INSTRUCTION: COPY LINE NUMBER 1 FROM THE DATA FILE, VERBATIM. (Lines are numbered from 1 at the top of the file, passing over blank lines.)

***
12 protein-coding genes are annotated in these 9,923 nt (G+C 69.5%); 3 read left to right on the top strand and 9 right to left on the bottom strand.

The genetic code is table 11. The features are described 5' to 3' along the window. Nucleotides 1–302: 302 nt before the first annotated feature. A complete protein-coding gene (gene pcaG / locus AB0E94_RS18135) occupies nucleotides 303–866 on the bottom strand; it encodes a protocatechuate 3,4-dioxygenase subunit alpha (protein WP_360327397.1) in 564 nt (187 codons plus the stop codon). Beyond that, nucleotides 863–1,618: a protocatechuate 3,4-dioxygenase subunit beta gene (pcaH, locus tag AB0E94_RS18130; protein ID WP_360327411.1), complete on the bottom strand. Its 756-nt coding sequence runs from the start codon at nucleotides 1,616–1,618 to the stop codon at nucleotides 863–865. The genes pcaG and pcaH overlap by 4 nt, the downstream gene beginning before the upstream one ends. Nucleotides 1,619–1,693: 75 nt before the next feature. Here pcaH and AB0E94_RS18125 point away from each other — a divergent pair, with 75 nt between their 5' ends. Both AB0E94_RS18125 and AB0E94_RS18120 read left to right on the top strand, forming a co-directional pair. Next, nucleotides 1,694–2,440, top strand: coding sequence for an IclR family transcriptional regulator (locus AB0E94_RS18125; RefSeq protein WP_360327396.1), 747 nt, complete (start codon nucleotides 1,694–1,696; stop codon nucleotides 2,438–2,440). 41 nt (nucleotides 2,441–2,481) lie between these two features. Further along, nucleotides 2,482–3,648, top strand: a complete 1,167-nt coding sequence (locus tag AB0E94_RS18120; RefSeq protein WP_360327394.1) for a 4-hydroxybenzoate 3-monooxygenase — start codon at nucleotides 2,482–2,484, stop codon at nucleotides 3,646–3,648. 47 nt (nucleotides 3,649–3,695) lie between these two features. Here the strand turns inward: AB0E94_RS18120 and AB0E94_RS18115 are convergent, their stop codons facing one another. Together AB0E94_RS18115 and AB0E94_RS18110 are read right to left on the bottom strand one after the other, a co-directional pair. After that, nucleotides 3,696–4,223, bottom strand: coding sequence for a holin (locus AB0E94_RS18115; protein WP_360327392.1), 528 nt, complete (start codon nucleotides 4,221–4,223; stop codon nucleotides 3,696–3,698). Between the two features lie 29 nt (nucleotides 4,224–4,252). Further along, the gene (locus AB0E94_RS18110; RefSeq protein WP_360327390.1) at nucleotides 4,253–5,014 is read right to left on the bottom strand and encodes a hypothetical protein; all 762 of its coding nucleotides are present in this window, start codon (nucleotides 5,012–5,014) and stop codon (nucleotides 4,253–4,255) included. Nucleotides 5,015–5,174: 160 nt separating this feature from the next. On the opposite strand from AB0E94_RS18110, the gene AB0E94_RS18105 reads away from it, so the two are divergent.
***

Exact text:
12 protein-coding genes are annotated in these 9,923 nt (G+C 69.5%); 3 read left to right on the top strand and 9 right to left on the bottom strand.